Crowd funding

Whats the idea?

So, the idea is to build a large 2 kW engine with crowd funding. Why? Well, firstly because it sounds like fun. No such engine has ever existed, so having the first of its kind sounds good too. And bigger is better.

We would also like to have a full scale engine to see whether it works; there are some aspects such as sealing a comparatively large diameter piston which need to be done to figure out how it works.

 

In the next step,. a two-cylinder engine will be designed as a semi-commercial machine. The two cylinders will have a much smoother power output, suitable for grid-compliant electricity generation.

Then of course we aim to develop a commercial version, for which we need more funding. What better way to convince people than having an actual prototype working?

The way forward we see is to start with a crowd funding project. I estimate that we need around 40,000 Euros or $55,000. One of the purposes of this website is of course to raise awareness for the technology as well as to prepare the crowd funding project, which we intend to launch in April 2017.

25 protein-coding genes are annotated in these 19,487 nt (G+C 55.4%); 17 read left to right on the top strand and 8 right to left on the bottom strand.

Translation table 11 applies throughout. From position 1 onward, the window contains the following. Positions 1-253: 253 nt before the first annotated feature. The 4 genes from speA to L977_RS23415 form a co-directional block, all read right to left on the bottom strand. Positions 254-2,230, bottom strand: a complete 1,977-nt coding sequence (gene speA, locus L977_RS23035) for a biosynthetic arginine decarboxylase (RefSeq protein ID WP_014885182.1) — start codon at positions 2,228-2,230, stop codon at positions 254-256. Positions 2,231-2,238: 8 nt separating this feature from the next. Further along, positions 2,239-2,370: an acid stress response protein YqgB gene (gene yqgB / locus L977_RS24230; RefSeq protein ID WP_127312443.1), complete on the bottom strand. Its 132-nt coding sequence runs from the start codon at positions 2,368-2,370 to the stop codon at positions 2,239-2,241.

Why a large engine?

Currently, we are stuck with small scale models. This is unsatisfactory fir a number of reasons:

  1. It is difficult to convince people that the technology has potential with small models only.
  2. Friction and heat losses in small models tend to be proportionally larger than at full scale. This has something to do with the fact that the surface-to-volume ratio becomes smaller as the engine gets larger (heat losses), and that friction losses are approximately constant, but actual power reduces as the model gets smaller.
  3. We need to know the costs of a full scale machine in order to determine its cost-effectiveness.

Why should people contribute?

  1. Well, we are developing a new technology for renewable energy which promises to be simple and cost-effective thereby giving renewable a boost.
  2. You will be in the forefront of knowledge, if you are interested in the development of heat engines for temperatures between 80 and 150°C.